This story had potential and was, grammatically speaking, well written. However there were many disappointing qualities. First, the characters were flat and unlikable. The villains lacked any redeeming or sympathetic qualities. Characters that should have had some degree of honesty, honor or integrity instead acted on the whim of "Momma" simply because she was sexually appealing. Even the heroine/victim, instead of learning any lesson or rebelling against the injustices served upon her, seeks only to become a "Picker" herself. Everyone acts in entirely selfish and self-serving ways, without any regard for what is right or good. At the end, we are simply left to accept, or not, as there is no redemption or remorse and the "bad behavior" simply continues. Even characters who are "good" , by loving these unlovable characters become pitiful and unlikable in their weakness. The story itself is depressing. Bad things continue to happen without end. There is no happy ending here, no lessons learned, no redemption and no resolution. It was only my own dogged determination to finish the book in order to write an honest review which kept me reading. That and a hope that in the end there would be, not simply a n explanation of why, but also a what now?
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on April 1, 2012
I read the reviews before downloading this, and was not expecting it to be so dark. I almost put it down unfinished, but kept thinking the story would get a little lighter and "Twig" would find some happiness. For a time, she seemed to, then she was slammed again and I found myself depressed for her. If you want a happy ever after fairy tale, this is not the book for you. If I had known the true nature of this book, I would not have read it. That being said, it was well written and possibly truer to life for some people than we want to admit. That is the only reason I gave it two stars.
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on August 9, 2014
The writing was good. The story was interesting.
BUT . . . SPOILERS *****SPOILERS! This whole review is SPOILERS!!

This book made the sexual relationship between father and stepdaughter seem acceptable, even positive. It is not!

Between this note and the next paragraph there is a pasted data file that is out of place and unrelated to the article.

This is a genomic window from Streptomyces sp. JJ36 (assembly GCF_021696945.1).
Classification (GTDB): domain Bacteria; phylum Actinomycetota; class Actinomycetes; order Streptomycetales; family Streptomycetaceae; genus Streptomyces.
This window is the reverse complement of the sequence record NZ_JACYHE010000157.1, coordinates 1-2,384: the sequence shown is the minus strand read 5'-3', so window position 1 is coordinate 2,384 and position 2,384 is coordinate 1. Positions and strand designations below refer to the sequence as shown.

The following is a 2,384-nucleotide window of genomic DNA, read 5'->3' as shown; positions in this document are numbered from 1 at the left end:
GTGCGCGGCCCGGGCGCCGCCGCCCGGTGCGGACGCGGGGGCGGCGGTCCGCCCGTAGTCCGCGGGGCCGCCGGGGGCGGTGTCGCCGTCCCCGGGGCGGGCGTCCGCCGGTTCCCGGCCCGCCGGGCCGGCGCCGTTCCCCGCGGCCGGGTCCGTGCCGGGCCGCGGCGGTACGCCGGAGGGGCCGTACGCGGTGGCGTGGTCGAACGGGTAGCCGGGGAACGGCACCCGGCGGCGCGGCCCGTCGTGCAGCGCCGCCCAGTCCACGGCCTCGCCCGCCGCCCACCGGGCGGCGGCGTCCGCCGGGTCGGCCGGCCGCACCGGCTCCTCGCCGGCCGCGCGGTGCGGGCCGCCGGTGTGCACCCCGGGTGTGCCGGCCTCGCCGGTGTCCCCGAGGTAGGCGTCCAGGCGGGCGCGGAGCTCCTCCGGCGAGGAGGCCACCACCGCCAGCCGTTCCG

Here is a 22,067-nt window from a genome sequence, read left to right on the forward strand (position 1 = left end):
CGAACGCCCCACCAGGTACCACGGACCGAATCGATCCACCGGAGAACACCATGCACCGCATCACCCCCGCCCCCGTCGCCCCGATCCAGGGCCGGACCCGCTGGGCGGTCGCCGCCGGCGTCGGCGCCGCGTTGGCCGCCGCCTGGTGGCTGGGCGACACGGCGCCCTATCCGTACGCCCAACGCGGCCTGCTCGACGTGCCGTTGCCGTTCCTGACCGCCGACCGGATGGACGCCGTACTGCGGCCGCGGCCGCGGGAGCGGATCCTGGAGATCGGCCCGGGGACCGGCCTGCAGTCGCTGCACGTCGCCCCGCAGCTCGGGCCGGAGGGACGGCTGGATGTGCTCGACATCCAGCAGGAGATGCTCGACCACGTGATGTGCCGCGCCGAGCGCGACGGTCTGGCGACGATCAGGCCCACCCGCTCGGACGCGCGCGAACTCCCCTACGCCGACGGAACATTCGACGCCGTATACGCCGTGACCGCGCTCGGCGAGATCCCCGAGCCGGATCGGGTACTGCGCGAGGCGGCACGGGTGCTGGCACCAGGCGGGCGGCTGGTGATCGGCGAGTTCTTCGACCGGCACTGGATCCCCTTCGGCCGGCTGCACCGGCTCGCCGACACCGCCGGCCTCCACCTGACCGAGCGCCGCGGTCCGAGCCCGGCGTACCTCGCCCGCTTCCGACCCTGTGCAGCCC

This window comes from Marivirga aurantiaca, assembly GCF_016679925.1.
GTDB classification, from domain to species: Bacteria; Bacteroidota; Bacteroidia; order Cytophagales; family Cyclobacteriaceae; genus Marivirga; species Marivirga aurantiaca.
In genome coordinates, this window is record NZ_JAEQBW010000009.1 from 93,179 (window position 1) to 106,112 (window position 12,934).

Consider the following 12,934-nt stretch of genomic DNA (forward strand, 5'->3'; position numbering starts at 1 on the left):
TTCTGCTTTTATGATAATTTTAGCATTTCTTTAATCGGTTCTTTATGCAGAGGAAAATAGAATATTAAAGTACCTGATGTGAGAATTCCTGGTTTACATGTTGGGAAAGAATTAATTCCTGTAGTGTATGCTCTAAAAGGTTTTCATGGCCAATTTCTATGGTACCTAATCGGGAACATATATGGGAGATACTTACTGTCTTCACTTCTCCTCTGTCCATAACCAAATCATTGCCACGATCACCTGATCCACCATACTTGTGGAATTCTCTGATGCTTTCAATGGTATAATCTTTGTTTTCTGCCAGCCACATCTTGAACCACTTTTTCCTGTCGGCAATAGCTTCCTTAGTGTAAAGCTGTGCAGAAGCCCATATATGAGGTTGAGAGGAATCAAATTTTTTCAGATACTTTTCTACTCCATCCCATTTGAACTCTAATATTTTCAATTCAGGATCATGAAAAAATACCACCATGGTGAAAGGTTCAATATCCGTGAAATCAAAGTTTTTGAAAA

The stepfather married her mother when she was 13 years old, a child.
The new stepfather's grown son rapes her soon after, and no one believes her.
The stepfather is still married to her mother when the affair with the stepdaughter begins.
The stepdaughter chooses to accept his attraction and sexual use of her to survive,
Then she feels that she needs someone to love her after all the abuse.
So she is thrilled that stepfather loves her more than his wife, her mom.
I understand all of that. BUT, it is still INCEST. It is against the law. It is WRONG!!

In addition, after the most horrific abuse from her mother, she continues a relationship with her.
The mother hurts her in ways that would put the mother in jail for life today.
The book implies you have to understand and forgive because the mother had a bad childhood herself.
No! You may accept the explanation, but you do not stay with the abuser, as she abuses over and over.
Forgiveness is best WHEN the person acknowledges the damage, and makes a sincere effort to change.

This book justifies the terrible wrongs done to and by the main characters.
None of these wrongs are justifiable, nor are they "all for the best" in the end.
Yes, it is fiction. But it admires and glorifies, and minimizes and excuses, unforgivable choices and behaviors.
It made me feel sick. STAY AWAY!
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on February 7, 2012
I really couldn't put this down. Kept me on the edge of my seat! This story explores the fact that every family has it's own secrets and every family has two sides: the one the world sees and the one behind closed doors
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on October 2, 2013
This book was suffocatingly bad. It literally has no redeeming features.

Not one single realistic character. A narrating protagonist who is monotonous and repetitive. A terrible home situation which is stifling and morally flat. Incestuous affair between daughter and stepfather is the 'love interest', and is portrayed in an unintentionally sickening manner.

Protagonist spends two years at a community college between two chapters, and is changed not at all by this experience. Apparently college classes, and the effects of education, defied the author's descriptive powers.

Protagonist continues living in said airless house because she is 'taking care of daddy's gardens', but apparently these too defied the author's writing skills because nothing is said about them.

Any area of potential interest is studiously avoided and the horrid interactions between uninteresting characters are boringly and repetitively dwelt upon.

Avoid investing time in this dead end of a book.
0Comment| 24 people found this helpful. Was this review helpful to you?YesNoReport abuse